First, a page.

No, I would, if he wanted me to be in another one of course I would, because I think the thing is, you never know how a film is going to turn out but I have to say it’s the only film I’ve ever been a part of where I could kind of tell from the [outset] and judging by the level of detail that he works in, I knew it was going to decent. You know what I mean? I knew it wasn’t going to be terrible. [Laughs.]
It would have been a massive, massive shock if it had turned out to be an absolute mess because there’s so much craft and planning put into the production of this film before it even began, how the story is going to be told and what kind of shots he’s going to do, and how long each shot will go on for, and how long the dialogue scenes should go on for… I’ve never worked with someone who’s been so meticulous about all that stuff before and managed to also bring humor to a scene, and make a scene that can make you cry at the same. He’s very, very technical and at the same time manages to have so much life in his films. I really don’t know how he does it. That was why the fear wasn’t there before the film came out as to whether it would be good or not, because he tends to take that with him for every film that he does.
I always loved his attention to detail, the way that he dresses his characters, gives them all a uniform. You have a very a particular birthmark in this movie. Did he know exactly…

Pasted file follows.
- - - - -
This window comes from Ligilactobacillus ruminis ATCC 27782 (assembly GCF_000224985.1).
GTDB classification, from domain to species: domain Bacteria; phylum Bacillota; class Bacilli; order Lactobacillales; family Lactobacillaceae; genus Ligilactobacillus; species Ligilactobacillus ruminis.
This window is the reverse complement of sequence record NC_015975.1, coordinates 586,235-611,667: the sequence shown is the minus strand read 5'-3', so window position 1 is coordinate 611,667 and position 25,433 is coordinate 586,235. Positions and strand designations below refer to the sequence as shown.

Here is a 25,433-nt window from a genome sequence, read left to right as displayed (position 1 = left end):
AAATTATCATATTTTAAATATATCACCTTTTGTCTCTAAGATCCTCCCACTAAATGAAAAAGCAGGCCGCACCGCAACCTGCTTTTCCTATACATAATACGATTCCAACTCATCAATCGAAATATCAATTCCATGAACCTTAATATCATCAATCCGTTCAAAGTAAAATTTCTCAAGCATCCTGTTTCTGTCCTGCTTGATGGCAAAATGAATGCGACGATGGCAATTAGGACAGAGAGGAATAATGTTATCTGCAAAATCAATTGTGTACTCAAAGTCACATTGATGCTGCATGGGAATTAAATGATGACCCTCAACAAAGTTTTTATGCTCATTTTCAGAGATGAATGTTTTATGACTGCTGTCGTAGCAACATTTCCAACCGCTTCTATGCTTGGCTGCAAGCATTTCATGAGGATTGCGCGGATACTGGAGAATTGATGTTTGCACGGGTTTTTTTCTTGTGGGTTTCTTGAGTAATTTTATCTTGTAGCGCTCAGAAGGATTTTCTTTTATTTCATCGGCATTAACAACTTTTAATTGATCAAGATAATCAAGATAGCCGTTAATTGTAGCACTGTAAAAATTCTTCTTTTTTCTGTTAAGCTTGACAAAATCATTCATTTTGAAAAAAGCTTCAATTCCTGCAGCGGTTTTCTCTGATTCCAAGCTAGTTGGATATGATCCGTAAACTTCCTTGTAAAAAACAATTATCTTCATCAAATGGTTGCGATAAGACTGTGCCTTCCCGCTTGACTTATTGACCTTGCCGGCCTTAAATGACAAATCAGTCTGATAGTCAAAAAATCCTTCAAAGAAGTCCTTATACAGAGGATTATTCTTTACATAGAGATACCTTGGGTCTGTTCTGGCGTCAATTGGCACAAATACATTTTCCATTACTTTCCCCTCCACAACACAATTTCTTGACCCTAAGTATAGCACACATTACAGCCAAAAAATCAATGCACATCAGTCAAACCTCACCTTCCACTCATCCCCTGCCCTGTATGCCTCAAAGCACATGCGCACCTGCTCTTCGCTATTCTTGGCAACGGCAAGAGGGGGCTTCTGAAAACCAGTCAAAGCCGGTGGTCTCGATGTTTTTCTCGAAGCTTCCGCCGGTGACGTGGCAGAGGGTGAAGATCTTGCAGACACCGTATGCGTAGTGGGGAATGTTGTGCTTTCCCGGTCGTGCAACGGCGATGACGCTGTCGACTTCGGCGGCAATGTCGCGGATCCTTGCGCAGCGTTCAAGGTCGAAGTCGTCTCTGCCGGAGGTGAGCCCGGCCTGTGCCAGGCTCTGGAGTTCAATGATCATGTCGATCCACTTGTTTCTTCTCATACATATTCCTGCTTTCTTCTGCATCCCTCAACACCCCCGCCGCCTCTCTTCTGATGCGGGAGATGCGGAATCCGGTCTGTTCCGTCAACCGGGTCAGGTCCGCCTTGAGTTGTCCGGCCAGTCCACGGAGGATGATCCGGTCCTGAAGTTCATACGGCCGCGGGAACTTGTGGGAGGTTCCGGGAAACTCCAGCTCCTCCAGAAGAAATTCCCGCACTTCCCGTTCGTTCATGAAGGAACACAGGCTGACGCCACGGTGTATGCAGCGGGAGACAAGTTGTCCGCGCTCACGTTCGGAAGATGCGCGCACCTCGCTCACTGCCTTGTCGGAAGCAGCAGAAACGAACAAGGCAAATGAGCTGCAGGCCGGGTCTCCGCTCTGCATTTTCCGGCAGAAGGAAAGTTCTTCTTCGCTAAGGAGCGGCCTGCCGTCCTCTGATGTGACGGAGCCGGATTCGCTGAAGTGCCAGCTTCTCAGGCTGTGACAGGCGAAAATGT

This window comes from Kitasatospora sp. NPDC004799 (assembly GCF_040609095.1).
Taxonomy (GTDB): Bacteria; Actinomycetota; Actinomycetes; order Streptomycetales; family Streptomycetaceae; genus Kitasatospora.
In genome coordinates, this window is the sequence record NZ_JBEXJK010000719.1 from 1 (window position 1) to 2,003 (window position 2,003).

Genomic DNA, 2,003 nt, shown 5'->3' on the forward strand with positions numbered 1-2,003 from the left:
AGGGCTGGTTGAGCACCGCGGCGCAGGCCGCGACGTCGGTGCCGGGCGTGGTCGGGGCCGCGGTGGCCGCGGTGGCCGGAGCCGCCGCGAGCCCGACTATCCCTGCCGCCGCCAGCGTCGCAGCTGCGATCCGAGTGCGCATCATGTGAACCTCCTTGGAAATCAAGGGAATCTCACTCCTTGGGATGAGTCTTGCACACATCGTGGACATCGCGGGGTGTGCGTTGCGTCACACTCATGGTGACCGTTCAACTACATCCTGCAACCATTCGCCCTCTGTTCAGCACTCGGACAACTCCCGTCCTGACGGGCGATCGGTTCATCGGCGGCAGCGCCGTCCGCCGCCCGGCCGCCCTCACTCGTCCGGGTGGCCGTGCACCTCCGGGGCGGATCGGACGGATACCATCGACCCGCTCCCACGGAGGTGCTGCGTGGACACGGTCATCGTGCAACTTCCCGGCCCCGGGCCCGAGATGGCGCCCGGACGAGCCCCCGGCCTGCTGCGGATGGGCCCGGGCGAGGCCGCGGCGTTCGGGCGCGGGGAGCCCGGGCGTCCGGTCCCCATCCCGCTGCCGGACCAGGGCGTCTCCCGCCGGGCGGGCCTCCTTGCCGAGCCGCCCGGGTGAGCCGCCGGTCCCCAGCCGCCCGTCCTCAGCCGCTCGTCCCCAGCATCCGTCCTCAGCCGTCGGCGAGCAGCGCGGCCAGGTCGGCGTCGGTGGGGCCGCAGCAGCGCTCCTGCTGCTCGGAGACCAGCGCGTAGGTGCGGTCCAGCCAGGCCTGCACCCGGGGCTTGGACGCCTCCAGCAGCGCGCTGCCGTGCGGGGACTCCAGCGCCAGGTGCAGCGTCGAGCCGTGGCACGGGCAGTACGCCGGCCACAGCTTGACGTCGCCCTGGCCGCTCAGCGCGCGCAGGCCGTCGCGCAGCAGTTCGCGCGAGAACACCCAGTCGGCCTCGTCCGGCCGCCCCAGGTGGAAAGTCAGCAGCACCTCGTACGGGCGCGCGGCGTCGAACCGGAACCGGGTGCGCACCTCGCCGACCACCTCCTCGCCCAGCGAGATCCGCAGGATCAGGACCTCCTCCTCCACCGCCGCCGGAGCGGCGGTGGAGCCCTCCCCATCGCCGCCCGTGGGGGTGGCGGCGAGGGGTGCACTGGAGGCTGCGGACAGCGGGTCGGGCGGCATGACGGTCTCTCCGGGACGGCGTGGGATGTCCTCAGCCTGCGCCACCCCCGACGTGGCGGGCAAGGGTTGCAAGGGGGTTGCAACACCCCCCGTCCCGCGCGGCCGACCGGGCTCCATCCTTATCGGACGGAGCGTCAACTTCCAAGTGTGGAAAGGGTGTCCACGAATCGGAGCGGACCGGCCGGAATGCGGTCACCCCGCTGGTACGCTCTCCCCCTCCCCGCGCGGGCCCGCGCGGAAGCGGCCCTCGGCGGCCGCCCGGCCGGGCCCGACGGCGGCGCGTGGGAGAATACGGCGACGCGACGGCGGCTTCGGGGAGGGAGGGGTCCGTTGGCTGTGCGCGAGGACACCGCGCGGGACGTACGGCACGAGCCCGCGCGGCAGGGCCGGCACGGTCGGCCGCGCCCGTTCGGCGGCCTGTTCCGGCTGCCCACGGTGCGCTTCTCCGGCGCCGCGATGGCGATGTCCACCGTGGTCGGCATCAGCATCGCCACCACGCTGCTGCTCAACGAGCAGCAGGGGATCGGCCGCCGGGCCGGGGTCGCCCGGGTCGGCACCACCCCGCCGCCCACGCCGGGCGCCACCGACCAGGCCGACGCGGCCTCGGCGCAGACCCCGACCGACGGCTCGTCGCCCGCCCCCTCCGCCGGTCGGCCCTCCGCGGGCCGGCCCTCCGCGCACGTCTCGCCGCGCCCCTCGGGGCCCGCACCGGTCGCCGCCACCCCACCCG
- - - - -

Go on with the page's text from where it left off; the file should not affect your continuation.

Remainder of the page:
What are you talking about?
Oh, excuse me.
I never noticed a birthmark.
You’re right, I do have a birthmark.
Saoirse Ronan and Cynthia Nixon have been set to star in Stockholm, Pennsylvania, a drama scripted and to be directed by Nikole Beckwith. Pic marks her feature helmer debut and production begins next week in Los Angeles. The film is an adaptation of the play, and the script made the 2012 Black List and won the 2012 Nicholl Fellowship and came through the Sundance Screenwriting Lab. Greg Ammon is producing through his banner Fido Features in association with Olympus Pictures’ Leslie Urdang and Dan Halsted.
Ronan stars as developmentally stunted Leia, a young woman raised by a kidnapper who now struggles to acclimate to her actual parents after 20 years of separation. Nixon plays the girl’s grief-stricken mother, who goes to extreme lengths to recapture her daughter’s love. Jason Isaacs plays her captor, and David Warshofsky plays her father. Fido Features is a production/finance company that recently wrapped Shiva & May, the Diane Bell-helmed thriller that stars Jessica Biel and Zosia Mamet. Beckwith comes from the Public Theater’s Emerging Writer’s Group, and is repped by ICM Partners. Ronan, who will next be seen in the Susanne Bier-directed Mary Queen Of Scots and the Wes Anderson-directed The Grand Budapest Hotel, also stars in the Ryan Gosling-directed How To Catch A Monster. She’s repped by CAA and UK’s Macfarlane Chard. Nixon recently wrapped Life Itself and James White, and stars in Amazon’s Alpha House and in the second season of NBC’s Hannibal. She is repped by UTA and Emily Gerson Saines at Brookside Artist Management. Isaac, who wrapped the WWII drama Fury and the NBC mini Rosemary’s Baby is repped by Gersh, ITG and Silver Lining, and Warshofsky is repped by Talentworks, Cornerstone and Patty Woo Management.